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Subject: RE: [office] Clarification re: DSDL and W3C Schema

I agree with John. There is a lot to be said for making the normative
expression of the constraints independent of schema-language du-jour.
Some BNF-ish notation along with narrative text is one possibilty.
This will of course be imperfect, true expression of the specification
can only be seen through running code. However, I think this bears
consideration as putting one particular schema language "on top"
to generate the others mechanically risks:

1) creating an impression that one particular schema language is superior
to the others (lets not start that debate!)

2) mechanically generated schemas will always be yucky compared
to hand crafted ones - creating second class citizens of the generated

Sean McGrath

At 21:04 08/01/2003 +0000, John Chelsom wrote:
>One reflection on the DTD/Relax/W3C Schema debate:
>We seem to be assuming that we will need to perform an automated (and
>probably imperfect) transformation from a normative syntax into others that
>people may want to use in their own implementations. We could, of course,
>use any notation we like for the normative expression of the specification,
>so long as it unambiguously defines the XML structures in the open office
>format. We could then publish implementations as DTD/Relax/W3C Schema,etc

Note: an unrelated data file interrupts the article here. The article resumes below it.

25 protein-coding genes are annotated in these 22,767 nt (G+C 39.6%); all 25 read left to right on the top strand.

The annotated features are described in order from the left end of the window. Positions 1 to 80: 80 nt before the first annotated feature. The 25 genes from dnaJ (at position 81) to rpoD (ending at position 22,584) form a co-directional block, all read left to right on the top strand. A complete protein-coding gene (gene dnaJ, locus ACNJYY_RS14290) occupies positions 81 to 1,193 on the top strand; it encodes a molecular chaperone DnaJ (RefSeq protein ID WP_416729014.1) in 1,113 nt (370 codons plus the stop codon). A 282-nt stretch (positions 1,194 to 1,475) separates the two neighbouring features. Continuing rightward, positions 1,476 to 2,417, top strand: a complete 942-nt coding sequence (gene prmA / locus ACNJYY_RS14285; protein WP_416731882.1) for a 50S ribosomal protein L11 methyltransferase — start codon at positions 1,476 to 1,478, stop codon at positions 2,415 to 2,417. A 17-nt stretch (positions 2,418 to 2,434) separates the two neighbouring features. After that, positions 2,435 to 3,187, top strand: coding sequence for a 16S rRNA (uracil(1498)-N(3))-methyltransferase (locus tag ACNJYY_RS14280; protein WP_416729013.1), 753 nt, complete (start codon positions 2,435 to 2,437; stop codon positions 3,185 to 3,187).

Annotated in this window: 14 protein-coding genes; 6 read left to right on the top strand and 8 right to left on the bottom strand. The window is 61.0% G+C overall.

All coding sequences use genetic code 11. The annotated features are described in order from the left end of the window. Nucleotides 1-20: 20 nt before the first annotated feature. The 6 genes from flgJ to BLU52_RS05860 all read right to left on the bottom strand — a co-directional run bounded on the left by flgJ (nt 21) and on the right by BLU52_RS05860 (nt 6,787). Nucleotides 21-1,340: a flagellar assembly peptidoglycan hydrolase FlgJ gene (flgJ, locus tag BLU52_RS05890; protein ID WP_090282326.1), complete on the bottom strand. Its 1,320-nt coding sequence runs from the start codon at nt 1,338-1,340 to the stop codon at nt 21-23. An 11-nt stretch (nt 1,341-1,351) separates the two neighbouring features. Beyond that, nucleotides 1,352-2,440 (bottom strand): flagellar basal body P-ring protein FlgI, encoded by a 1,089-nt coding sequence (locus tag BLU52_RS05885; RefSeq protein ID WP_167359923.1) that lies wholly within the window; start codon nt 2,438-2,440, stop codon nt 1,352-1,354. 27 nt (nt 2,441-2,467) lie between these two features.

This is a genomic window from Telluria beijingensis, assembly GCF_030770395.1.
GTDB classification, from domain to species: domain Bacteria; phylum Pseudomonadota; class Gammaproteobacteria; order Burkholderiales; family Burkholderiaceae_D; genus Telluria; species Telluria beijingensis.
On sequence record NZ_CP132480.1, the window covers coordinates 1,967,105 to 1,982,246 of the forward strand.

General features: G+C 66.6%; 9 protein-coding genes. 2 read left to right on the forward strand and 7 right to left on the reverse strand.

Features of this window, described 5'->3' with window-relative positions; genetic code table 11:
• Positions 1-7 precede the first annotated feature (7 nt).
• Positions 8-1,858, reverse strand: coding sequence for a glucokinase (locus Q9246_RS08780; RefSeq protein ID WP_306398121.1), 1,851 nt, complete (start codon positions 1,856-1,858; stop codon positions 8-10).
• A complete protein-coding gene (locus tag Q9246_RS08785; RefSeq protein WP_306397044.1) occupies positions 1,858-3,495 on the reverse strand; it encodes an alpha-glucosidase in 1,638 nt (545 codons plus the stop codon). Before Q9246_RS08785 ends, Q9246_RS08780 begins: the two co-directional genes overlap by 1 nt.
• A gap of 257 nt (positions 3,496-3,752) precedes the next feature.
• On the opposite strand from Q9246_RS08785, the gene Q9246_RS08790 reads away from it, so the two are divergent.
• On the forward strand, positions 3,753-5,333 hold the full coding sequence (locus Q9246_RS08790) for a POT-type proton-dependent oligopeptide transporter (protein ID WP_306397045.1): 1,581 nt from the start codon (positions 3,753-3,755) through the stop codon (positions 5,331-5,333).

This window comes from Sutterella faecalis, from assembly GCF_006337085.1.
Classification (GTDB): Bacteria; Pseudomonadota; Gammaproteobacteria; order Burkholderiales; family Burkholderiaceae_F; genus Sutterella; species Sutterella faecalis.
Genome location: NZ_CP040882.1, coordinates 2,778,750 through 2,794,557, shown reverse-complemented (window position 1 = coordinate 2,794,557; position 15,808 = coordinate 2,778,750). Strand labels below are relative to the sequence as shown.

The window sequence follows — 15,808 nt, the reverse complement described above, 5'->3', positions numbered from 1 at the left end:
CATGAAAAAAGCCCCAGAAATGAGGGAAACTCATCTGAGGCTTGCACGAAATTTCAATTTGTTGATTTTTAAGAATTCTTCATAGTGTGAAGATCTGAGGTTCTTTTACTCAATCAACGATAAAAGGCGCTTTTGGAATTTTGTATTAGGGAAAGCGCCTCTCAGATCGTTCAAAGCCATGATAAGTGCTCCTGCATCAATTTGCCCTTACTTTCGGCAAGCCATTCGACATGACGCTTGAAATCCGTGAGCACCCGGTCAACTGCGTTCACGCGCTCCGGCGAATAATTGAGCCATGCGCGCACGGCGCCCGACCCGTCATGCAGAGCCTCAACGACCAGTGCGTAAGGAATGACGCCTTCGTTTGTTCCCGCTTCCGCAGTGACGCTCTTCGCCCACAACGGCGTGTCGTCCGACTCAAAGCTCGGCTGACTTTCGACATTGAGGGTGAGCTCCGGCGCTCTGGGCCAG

>with comments where necessary on how each syntax does (or does not) support
>what we have defined.
>As far as I can see there is no necessity to define an automated
>transformation from our specification to any given format. Our problem is
>(almost) the same one that has been faced by activities such as UBL and HL7
>(for those of you interested in a far bigger manifestation of the problem in
>the healthcare domain). The problem is that XML schema languages (I think
>all of them, but I someone may want to correct me) are not rich enough to
>specify the logical information models required in those specifications.
>The only thing that we definitely need to do is make sure our specification
>is complete and unambiguous in itself. We can then add examples of
>syntax-specific implementations to help people implement their own
>applications, but these aren't normative and (almost certainly) won't be
>generated 100% automtically from the specification itself.
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